Many English wrinkle their noses at the idea of happy French people gobbling down servings of snails doused with garlic and yet one of the great traditional foods of northern England is the common periwinkle, a form of sea snail. The winkle isn't large and after they've been collected they need to be soaked in fresh water for 12 hours to remove excess sand and salt. Once cleaned, they are boiled and the flesh is then picked out of the shell with a pin giving rise to the term winkle-pickers. They are best served with salt, garlic and butter but can also be served soaked in vinegar if a more piquant flavour is desired. They are generally found on the west coast of England and other Atlantic coastlines. Although quite easy to harvest it takes a lot of winkles to make a meal and many considered it simply not worth the effort. Because they are so small they were often measured in pints and two full beer mugs is said to be able to feed six children or four adults. Also known as Littorina littorea, this little sea snail still remains a popular treat for those who have learnt to enjoy them.
6. Bubble & Squeak
As with many traditional foods from Britain and around the world, they seem to have originated from necessity. Bubble and squeak is a meal made from leftover cabbage and potato usually from a Sunday roast. It is made by mashing either roast or boiled potatoes into the cold cooked cabbage and then frying the mixture in a shallow pan. Other vegetables can be added if desired but shouldn't overwhelm the flavour of the main ingredients. Salt and seasonings are essential and the final meal should have a strong peppery flavour. The name comes from the way that any juices quickly bubble off and the cabbage really does make a squeaking noise as it touches the hot metal of the pan. An alternative origin is that the meal once included lamb or goat in place of potatoes and was imported to Britain from Greece. The name might then have come from cockney rhyming slang, bubble and squeak - Greek. It may look a bit disturbing but Bubble and Squeak seasoned with salt and pepper is actually delicious. Warning: may produce gaseous reactions.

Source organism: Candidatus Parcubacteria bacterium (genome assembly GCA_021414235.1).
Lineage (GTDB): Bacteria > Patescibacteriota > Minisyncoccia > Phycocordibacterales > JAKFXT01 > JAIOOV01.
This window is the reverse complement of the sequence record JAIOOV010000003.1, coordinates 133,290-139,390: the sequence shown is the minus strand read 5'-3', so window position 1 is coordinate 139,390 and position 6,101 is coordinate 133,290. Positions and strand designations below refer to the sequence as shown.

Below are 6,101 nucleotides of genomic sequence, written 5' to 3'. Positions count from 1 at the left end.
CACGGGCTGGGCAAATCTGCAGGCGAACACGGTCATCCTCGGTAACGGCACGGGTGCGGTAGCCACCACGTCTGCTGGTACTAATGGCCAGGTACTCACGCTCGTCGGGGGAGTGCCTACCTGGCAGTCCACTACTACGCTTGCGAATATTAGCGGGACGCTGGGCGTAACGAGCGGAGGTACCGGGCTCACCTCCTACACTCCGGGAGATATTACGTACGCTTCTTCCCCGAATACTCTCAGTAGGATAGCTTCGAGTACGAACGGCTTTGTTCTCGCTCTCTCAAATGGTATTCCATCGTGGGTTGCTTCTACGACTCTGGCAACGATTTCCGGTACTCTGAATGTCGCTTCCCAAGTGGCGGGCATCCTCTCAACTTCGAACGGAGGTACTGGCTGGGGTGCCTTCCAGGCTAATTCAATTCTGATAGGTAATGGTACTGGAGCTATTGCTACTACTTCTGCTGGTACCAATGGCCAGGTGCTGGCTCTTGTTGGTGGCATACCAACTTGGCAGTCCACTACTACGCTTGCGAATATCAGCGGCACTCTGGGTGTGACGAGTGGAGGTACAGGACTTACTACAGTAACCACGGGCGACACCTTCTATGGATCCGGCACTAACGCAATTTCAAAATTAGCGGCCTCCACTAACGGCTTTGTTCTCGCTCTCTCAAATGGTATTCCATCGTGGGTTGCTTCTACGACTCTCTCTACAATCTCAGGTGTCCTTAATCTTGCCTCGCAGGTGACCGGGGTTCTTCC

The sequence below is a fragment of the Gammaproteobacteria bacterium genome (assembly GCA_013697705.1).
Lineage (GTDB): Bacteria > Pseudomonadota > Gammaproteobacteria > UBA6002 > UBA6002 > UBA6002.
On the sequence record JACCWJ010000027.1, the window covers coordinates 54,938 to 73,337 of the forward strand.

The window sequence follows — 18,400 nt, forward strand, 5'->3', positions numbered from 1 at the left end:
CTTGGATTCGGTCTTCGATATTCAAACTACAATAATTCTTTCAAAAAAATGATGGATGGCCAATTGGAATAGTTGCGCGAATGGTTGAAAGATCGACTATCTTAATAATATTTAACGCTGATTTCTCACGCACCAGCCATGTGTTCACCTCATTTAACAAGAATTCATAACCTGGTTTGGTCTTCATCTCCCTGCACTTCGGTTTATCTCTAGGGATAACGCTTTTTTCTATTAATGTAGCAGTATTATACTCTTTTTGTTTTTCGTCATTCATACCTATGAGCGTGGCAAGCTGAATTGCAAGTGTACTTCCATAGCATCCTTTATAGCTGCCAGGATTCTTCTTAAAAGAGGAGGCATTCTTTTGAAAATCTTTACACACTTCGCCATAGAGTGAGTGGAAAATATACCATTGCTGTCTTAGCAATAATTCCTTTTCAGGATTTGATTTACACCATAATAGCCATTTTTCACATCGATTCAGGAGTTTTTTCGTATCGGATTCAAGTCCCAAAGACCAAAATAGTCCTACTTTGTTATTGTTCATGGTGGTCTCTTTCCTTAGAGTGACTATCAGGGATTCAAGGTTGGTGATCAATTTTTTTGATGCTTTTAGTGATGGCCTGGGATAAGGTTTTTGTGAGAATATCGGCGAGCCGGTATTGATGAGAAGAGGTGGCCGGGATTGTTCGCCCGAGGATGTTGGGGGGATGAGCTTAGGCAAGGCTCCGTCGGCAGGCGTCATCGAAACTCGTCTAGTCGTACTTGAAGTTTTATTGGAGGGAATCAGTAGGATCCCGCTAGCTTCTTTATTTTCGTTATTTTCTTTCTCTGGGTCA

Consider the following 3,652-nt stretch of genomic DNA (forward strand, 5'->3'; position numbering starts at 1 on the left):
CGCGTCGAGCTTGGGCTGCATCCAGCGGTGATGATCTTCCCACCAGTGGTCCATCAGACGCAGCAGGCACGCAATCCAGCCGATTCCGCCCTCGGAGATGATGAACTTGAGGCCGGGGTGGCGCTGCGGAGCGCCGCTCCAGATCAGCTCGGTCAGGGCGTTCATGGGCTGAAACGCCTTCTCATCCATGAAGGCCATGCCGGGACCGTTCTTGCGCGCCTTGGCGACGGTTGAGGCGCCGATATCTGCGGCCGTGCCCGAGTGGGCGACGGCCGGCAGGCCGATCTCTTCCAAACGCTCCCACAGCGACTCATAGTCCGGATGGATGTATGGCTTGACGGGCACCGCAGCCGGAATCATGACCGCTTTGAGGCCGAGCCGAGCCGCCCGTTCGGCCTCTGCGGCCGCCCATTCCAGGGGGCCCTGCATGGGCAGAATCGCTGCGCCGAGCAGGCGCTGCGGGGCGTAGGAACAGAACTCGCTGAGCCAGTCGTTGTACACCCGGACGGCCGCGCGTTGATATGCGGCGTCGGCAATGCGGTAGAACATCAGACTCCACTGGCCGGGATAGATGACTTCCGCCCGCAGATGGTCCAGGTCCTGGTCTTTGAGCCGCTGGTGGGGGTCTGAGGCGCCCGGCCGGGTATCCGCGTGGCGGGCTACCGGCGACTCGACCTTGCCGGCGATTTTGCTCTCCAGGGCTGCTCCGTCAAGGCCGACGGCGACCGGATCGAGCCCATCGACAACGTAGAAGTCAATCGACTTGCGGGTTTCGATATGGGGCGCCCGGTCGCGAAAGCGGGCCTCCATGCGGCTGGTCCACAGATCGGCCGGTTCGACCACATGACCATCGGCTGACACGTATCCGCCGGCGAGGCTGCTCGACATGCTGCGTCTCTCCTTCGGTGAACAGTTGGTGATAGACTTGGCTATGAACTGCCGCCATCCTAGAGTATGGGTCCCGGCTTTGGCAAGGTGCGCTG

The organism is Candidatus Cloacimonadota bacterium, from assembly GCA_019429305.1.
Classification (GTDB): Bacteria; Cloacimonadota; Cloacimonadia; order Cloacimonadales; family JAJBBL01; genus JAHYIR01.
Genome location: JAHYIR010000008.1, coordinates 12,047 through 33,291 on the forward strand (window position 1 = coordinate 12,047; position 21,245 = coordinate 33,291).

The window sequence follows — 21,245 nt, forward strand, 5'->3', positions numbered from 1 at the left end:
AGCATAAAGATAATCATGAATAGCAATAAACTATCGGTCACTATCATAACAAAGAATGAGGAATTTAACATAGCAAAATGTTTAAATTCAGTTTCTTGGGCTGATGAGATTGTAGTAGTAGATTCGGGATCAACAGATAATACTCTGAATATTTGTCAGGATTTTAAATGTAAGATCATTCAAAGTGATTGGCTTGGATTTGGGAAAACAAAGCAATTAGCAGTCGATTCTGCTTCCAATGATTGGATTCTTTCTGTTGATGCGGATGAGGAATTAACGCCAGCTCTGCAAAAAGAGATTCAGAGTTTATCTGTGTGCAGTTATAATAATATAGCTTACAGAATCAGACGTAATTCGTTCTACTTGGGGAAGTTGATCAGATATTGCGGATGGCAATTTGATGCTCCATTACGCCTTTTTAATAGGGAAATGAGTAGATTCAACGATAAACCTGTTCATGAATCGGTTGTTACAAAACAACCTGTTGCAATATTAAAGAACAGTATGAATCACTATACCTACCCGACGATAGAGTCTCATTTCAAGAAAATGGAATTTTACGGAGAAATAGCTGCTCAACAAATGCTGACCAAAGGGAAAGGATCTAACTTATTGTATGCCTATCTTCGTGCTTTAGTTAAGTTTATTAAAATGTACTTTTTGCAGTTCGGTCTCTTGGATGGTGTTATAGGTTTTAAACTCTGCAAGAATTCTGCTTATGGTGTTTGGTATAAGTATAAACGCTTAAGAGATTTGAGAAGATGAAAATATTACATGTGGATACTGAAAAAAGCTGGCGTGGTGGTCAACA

7. Laver Bread